Structure. Jimmy Santiago Baca's "I Am Offering This Poem" is a thirty-line poem divided into stanzas. These stanzas vary in length from five to nine lines, with each separated by the three-word phrase "I adore you." Within each stanza, the order of words remains the same: first, the speaker describes what he is offering ("a poem"); then, he explains why it is being offered ("I adore you"); and finally, he reveals its purpose ("in memory of Maria Rosa").
This poem is composed of 30 lines divided into 3 sections of 10 lines each. Each section is labeled with a number (from 1 to 30) and lettered sections are named after the people mentioned in the poem: A for Ana, B for Ben, C for Carlos, D for Diego, E for Eduardo, F for Fernando, G for Gerardo, H for Hernando, I for Isidro, J for Jose, K for Karina, L for Laura, M for Mariano, N for Natalia, O for Olga, P for Patricia, Q for Quintero, R for Rosa, S for Sara, T for Teresa, U for Ulises, V for Valentino, W for Walter, X for Xavier, Y for Yuri.
In "I Am Offering This Poem," Baca employs a number of literary tropes. Simile, metaphor, alliteration, repetition, and enjambment are some examples. Baca compares the poetry he is composing to a scarf, a lodge, a present, and a warm garment in the poem. These comparisons enhance the image of giving when describing how the poet will offer his work.
Baca also uses typology as a tool for understanding human nature. Typology is the classification of individuals or things that share a common feature or character. In this case, Baca uses typology to explain that we can learn about someone's true self by looking at what they choose to show the world.
Last, but not least, Baca employs irony as a tool for criticizing society. Irony involves using words or actions to suggest one thing while meaning something different. In this case, Baca uses irony to criticize those who hold rigid opinions about what constitutes good poetry. He shows that no two people will ever see life exactly the same way, which means that any opinion on poetry should be treated with caution.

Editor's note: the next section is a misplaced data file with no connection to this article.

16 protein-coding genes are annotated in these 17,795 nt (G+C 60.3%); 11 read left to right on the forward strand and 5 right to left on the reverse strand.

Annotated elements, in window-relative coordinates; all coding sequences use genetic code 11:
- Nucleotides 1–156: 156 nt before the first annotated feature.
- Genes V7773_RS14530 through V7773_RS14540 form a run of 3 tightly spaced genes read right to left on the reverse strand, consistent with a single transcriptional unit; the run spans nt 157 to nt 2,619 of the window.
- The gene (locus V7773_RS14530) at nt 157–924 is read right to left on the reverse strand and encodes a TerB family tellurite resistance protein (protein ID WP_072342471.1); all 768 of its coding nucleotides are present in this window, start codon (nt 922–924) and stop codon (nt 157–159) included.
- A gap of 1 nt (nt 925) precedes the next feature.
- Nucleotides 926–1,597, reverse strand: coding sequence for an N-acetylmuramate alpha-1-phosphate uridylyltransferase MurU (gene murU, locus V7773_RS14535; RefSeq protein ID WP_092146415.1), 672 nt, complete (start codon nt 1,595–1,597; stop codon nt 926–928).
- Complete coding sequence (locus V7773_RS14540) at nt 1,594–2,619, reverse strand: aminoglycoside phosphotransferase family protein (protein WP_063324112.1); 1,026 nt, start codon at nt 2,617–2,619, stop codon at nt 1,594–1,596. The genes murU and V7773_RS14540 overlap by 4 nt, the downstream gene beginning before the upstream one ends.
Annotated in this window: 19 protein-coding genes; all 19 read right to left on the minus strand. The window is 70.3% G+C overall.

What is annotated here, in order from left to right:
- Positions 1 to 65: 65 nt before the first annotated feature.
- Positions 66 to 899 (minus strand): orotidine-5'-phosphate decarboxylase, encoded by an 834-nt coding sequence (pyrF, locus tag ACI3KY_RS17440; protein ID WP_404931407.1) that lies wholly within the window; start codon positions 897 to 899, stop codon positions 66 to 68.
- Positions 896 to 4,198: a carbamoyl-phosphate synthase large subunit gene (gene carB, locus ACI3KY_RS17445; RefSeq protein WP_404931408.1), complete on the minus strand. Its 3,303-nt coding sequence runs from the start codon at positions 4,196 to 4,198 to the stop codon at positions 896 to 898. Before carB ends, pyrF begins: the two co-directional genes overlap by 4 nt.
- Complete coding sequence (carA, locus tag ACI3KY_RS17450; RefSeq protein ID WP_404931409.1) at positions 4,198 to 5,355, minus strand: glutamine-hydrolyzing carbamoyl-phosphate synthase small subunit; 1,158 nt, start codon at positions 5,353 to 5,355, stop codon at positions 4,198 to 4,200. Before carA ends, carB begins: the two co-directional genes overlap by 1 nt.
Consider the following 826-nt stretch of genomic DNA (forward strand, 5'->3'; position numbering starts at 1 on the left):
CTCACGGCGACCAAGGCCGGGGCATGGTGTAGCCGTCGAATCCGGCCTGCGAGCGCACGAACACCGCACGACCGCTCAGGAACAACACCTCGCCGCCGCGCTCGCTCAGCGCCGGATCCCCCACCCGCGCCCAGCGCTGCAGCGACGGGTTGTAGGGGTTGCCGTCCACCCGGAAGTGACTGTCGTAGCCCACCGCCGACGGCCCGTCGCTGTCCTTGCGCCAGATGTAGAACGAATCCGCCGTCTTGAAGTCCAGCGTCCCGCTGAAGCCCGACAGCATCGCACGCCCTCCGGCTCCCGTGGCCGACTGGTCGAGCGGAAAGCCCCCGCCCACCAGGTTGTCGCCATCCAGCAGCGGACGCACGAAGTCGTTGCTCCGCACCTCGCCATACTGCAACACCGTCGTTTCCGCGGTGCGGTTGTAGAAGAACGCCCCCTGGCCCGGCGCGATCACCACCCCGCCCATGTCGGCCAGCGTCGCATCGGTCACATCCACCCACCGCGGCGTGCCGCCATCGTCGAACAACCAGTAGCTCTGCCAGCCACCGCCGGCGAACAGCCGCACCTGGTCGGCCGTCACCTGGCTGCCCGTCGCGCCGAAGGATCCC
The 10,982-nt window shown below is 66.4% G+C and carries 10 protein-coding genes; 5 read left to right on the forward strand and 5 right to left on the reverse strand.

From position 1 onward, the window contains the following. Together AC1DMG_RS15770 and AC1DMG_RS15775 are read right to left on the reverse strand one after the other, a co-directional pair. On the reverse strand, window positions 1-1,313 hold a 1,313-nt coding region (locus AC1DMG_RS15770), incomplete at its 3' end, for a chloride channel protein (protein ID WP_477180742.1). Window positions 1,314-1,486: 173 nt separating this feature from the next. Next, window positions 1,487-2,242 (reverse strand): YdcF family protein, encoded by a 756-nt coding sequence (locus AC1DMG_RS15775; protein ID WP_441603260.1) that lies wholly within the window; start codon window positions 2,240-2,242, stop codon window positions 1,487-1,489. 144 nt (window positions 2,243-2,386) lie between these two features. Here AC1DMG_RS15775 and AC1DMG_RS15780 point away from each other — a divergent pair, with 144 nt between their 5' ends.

Thus, Baca uses many literary tools to express his ideas about poetry and humanity.
The poem "I Am Offering This Poem" is a free verse ode. It's a poetry composed for a beloved whom the speaker admires, and it celebrates itself. Not only does the speaker like his sweetheart, but he also adores his own poem—or, at the very least, poetry in general. Free verse odes are popular in English literature, especially among poets.
Offering poems as a love gift is a common practice in Asia, particularly in India. An offerer would compose a poem on a favorite topic or on the occasion being celebrated. The poem would be delivered by hand to the recipient with gifts such as flowers, candy, or jewelry. In return, the recipient would deliver an equivalent poem back to the sender. These poems are often humorous or sentimental and usually contain some sort of implicit promise that the two parties will meet up later in life (such as when the son of a bridegroom meets his new wife when she comes of age).
In Europe, offerings were originally used in religious contexts. Over time, they became associated with love and was eventually adopted by people in Asia who had imported the idea from Europe. Today, offerings are still given as love gifts in many parts of Asia, particularly India.
An offering poem can be anything from a few lines to a whole book. It can be as short as a haiku or as long as a sonnet.
"I Am Offering This Poem," his poem, is about how and why poetry is so vital. The speaker of this poem, which was published in 1990, delivers his poetry as a gift to his sweetheart. This speaker is poor: he lacks money, but he has some nice, soft, comforting remarks to present to his sweetheart in his place.
The speaker begins by saying that he is poor but that isn't going to stop him from giving her something very special, something that no one else can give her. Then he tells us what that "something" is: it's poetry. Finally, he closes the poem by telling her that she should keep this poetry thing close to her heart because he knows that she will need it someday.
This short poem is very beautiful. It reminds us that even though we may not have much, we shouldn't feel poor because many people in many countries would love to have what we have. And since poetry is worth more than gold, we should keep writing it too!
The first line of this poem urges readers to conceive of it in terms of romantic desire, hence love plays a significant role in it. In the poem, the lover promises his love how they may live a lovely and idyllic life in the countryside. "Come live with me and be my love, and we shall enjoy all of life's delights."
He also asks her to marry him which means she will become his wife and he will have a partner to share his life with.
At the end of the poem, he tells her that she is loved even though they are separated by time and distance because God loves her and so does he.